The barrel arbor has an integral winding ratchet wheel at about the middle. The boss to which the spring is hooked is held with a transverse pin to the arbor. Between this boss and the winding ratchet wheel is sandwiched a thin steel wheel with ratchet-shaped teeth on its edge and carrying the clicks and springs to work with the winding ratchet wheel. This wheel is similar in appearance to a fusee maintaining power ratchet wheel and performs the same function; it is free to turn on the arbor. The great wheel fitted with the maintaining power spring is held on the arbor by a collar pinned through the arbor. The whole barrel arbor assembly can be considered as a fusee fitted with maintaining power in which the fusee itself has been replaced by a boss hooked directly to the mainspring. A maintaining detent and spring are provided to work with the maintaining ratchet wheel. This complicated arrangement is to protect the going train in the event of mainspring breakage.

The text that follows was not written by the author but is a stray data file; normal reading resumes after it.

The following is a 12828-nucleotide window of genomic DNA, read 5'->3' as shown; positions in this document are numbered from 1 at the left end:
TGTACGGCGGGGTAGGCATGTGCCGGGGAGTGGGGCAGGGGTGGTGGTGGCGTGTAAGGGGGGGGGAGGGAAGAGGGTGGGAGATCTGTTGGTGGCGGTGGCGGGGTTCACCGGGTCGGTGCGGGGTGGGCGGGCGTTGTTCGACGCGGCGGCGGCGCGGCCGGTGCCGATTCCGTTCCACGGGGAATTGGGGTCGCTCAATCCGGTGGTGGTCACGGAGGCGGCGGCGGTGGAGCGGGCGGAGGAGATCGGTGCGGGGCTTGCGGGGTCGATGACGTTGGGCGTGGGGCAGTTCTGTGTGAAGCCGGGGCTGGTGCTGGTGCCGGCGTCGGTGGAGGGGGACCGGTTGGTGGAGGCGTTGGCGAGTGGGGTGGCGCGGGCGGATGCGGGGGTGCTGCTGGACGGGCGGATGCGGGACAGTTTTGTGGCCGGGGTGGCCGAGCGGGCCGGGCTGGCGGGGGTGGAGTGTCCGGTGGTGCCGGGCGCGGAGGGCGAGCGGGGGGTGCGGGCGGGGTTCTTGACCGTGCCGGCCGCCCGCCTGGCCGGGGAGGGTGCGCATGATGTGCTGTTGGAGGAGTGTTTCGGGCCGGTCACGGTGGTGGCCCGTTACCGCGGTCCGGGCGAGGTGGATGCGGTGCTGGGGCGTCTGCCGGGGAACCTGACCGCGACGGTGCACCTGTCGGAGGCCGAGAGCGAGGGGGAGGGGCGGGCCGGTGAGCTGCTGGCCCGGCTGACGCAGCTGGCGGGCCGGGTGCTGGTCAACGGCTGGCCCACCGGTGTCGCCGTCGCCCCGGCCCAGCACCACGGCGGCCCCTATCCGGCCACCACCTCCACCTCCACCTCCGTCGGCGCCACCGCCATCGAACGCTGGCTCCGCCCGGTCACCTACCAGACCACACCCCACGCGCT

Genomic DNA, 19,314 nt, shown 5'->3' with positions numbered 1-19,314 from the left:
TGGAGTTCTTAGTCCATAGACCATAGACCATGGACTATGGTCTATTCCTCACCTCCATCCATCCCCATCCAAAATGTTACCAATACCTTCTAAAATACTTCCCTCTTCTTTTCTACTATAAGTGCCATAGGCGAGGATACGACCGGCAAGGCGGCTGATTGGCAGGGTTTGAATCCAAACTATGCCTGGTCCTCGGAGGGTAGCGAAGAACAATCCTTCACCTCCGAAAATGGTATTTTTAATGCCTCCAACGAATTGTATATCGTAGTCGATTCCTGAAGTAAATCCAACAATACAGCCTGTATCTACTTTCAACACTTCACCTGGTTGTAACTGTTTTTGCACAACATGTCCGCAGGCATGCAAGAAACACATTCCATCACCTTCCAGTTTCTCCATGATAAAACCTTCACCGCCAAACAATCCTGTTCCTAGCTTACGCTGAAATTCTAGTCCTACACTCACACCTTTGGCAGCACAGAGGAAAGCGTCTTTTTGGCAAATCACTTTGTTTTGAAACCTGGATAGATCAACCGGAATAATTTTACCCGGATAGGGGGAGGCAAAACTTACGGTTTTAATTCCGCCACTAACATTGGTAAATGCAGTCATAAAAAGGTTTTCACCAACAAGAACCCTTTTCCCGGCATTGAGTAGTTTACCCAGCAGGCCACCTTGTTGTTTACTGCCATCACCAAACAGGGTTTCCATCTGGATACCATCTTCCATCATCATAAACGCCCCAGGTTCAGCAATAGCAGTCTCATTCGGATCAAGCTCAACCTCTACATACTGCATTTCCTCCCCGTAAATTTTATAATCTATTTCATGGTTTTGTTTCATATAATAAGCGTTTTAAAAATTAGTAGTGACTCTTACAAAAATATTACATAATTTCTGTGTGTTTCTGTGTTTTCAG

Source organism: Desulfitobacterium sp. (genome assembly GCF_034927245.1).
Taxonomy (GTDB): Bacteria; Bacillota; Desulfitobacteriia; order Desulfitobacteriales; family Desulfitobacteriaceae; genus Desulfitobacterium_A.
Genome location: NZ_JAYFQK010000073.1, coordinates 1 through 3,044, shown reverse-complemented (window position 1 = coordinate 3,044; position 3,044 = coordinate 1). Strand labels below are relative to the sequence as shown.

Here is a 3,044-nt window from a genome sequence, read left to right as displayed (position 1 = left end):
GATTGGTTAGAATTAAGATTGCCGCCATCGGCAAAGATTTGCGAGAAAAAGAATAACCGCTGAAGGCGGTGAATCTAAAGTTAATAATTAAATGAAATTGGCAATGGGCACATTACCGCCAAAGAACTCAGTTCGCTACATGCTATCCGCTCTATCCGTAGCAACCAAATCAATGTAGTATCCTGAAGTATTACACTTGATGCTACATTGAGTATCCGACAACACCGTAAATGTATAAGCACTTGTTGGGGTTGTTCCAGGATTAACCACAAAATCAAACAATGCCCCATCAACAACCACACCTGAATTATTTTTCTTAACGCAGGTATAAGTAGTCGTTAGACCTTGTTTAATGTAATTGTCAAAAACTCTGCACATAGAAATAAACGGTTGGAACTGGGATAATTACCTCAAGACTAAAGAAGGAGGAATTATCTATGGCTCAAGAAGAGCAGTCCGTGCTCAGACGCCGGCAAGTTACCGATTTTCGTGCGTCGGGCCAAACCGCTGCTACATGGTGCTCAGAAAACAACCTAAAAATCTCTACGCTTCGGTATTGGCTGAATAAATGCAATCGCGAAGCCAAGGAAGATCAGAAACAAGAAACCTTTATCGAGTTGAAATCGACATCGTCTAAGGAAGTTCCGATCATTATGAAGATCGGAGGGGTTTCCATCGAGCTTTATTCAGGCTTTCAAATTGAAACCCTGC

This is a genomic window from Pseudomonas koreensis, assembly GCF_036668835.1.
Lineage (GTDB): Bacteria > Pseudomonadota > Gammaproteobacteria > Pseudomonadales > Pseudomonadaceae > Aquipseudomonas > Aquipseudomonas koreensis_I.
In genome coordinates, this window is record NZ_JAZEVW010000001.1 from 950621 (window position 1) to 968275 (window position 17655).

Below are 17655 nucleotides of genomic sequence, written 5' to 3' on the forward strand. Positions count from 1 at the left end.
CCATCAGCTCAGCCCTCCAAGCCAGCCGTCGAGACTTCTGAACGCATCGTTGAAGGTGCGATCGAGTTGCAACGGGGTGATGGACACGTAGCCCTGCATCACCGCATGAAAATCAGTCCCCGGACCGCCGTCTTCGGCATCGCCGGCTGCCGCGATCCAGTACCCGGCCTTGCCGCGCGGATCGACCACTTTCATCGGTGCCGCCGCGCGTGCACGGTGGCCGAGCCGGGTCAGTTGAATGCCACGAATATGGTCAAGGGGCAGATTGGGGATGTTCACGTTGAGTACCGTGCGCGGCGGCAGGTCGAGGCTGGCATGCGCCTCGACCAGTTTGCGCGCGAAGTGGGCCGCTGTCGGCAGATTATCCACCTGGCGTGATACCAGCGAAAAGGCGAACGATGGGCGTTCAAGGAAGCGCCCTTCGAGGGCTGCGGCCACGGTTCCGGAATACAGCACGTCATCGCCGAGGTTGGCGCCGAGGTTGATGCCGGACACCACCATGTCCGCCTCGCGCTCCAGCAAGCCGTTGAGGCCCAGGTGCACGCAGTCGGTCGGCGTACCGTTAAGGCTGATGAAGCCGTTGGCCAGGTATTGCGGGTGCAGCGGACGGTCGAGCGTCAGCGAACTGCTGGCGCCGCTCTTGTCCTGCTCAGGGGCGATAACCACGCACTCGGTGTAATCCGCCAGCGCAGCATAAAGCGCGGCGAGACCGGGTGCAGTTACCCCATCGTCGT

Keyless work: The end of the barrel arbor passing through the front plate is squared and carries a steel winding wheel held on with a pin. This wheel is in permanent mesh with another smaller steel wheel pivoted on a shoulder screw. Both these wheels turn during winding and going. A type of rocking bar keyless work is fitted in which the two smaller rocking bar wheels are held out of mesh with all the other wheels except the central larger wheel. Two springs hold the rocking bar in its middle position. Two push-pieces must have been provided in the original case, one on each side of the pendant, each acting on one end of the rocking bar. When looking at the movement from the front with the dial removed the left-hand push-piece would have caused the rocking bar to tilt clockwise and mesh the wheels for hand setting. There are two intermediate hand-set wheels to convey motion to the minute wheel.